… is from public-health reformer Edwin Chadwick’s May 1842 Report On the Sanitary Conditions of the Labouring Population and On the Means Of Its Improvement:
I shall here only observe, as to the depressing effects assumed from the admitted tendencies of an increase of population, that the fact is, that hitherto, in England, wages, or the means of obtaining the necessaries of life for the whole mass of the labouring community, have advanced, and the comforts within the reach of the labouring classes have increased with the late increase of population.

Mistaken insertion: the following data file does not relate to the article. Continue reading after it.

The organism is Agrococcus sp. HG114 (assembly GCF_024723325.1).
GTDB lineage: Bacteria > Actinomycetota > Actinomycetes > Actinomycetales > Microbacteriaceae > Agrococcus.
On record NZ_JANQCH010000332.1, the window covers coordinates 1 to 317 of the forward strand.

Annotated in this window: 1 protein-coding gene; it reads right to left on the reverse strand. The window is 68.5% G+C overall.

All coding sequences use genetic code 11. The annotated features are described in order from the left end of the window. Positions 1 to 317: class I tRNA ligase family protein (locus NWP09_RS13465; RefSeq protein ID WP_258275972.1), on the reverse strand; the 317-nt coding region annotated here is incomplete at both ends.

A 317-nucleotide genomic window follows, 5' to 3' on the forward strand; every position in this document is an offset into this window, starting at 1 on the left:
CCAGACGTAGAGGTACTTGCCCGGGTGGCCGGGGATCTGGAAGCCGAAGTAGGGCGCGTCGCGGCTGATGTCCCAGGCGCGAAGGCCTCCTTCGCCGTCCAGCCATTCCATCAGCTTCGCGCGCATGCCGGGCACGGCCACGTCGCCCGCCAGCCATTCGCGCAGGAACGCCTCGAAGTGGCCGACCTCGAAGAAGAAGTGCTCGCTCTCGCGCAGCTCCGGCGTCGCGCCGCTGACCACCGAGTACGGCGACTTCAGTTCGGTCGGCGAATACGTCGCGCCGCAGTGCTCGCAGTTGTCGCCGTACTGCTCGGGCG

DBx: This observation was offered by Chadwick in May 1842 – a year and a half before the December 1843 publication of Charles Dickens’s novel A Christmas Carol and of Thomas Hood’s poem “Song of the Shirt.” Chadwick’s observation suggests that, contrary to the impressions conveyed by Dickens and Hood – and contrary also to the countless assertions of historians such as Arnold Toynbee and E.P. Thompson – the lives of the ordinary people of Britain were improved, not made hellish, by Britain’s expanding and industrializing market economy of the era.
Pictured above is Chadwick (1800-1890), who was greatly admired by my late PhD thesis advisor, Bob Ekelund.